ERIC Identifier: ED282093 Publication Date: 1987-00-00
Author: Kerka, Sandra Source: ERIC Clearinghouse on Adult
Career and Vocational Education Columbus OH.
Parents' Role in Transition for Handicapped Youth. Overview.
ERIC Digest No. 62.
Parents have a major influence on their children's attitudes toward
work and life. Many studies have recognized the effect of parental influence on
educational and career decisions (Naylor, 1986). Handicapped youth, who have
more difficulty than other youth in making the transition from school to work
and adult life, have a special need for parental guidance.
Transition can be defined as a systematic process to establish and implement
a plan for the employment or additional training of a handicapped adolescent
(Sitlington, 1986). This digest discusses the key roles parents can play in
transition, especially in the areas of career exploration, job search and
survival, independent living skills, and collaboration with educators and other
service providers. It is based primarily upon the three parent guides in the
CORRIDORS TO CAREERS (Izzo, Kopp, and Liming, 1986).
ROLES IN CAREER EXPLORATION
Parents sometimes overestimate the effects of a disability on their child's
ability to accomplish a task. Lacking information about the requirements of
specific occupations, they may rule out certain jobs as impossible. The process
of career exploration involves learning more about individual limitations and
strengths and about the requirements of various entry-level occupations,
assessing individual interests, and matching interests and abilities with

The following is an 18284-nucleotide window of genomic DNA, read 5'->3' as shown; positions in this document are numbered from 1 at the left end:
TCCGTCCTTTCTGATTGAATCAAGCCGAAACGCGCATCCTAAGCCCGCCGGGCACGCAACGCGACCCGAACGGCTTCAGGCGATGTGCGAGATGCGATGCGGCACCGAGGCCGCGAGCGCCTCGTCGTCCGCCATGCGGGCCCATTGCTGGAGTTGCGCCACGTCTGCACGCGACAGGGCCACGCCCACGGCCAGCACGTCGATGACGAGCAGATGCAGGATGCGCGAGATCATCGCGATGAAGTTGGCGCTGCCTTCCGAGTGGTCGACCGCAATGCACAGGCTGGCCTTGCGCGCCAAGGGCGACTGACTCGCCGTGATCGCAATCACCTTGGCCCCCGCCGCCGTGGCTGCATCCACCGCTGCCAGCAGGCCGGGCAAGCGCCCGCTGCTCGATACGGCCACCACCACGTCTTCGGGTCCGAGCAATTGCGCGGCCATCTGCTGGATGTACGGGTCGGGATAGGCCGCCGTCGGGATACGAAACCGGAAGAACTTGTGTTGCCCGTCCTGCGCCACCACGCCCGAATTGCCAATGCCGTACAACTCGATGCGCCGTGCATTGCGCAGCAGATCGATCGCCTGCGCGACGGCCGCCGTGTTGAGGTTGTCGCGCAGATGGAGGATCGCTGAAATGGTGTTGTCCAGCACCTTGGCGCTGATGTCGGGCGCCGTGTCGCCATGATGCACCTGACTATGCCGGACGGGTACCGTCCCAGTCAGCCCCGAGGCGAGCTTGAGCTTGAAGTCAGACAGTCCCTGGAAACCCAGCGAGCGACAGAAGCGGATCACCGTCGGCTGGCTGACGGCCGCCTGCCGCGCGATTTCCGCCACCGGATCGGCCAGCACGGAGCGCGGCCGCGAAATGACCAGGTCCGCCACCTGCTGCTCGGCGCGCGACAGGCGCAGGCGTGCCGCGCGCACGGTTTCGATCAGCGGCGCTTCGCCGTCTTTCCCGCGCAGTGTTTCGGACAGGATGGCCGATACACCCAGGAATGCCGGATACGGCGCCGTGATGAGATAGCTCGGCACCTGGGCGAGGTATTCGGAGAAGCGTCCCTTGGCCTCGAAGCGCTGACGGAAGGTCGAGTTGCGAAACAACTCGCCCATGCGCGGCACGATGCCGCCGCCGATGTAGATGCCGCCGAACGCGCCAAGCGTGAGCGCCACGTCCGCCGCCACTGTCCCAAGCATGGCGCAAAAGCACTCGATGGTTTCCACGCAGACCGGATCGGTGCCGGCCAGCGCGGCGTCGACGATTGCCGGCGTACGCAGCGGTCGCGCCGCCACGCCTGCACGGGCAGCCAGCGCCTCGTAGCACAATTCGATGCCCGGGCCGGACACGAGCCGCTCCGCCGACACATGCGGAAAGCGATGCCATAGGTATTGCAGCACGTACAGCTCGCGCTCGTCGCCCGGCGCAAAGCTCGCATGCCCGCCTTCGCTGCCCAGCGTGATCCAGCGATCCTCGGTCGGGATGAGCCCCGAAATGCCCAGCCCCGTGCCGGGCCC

appropriate potential occupations.
Izzo, Kopp, and Liming (1986) describe some career exploration activities in
which parents and handicapped youth can share. These include the following:
--Identify famous people who have achieved success despite their disability.
--Use checklists to identify the adolescent's personal qualities, capabilities,
and ideal working conditions. Gather information from teachers, counselors, and
close relatives as well. --Find out about interest surveys and aptitude tests
that a trained professional can administer. --Find out about appropriate
training options, such as high school vocational education, vocational
rehabilitation, apprenticeships, 2-year or technical colleges, and supported or
sheltered employment. --Learn about work site modifications that may be needed
to accommodate a disability.
ROLES IN JOB SEARCH AND SURVIVAL
Parents can demonstrate the techniques of finding job leads, beginning with
the help wanted ads. Before using them, abbreviations and terms that may be
encountered should be explained; the adolescent can practice selecting an ad and
explaining why the job is or is not desirable or appropriate. Other sources of
leads include the telephone directory, school job placement office, state
employment office, Rehabilitation Services Agency, private and temporary
employment agencies, door-to-door canvassing, and job clubs.
Parents can assist in the preparation of a good resume by helping the
adolescent think of accomplishments; by checking the information for accuracy
and correct grammar, spelling, and punctuation; and by helping to identify
persons who might give references. They might collect sample application forms
from local businesses for practice in filling out application forms and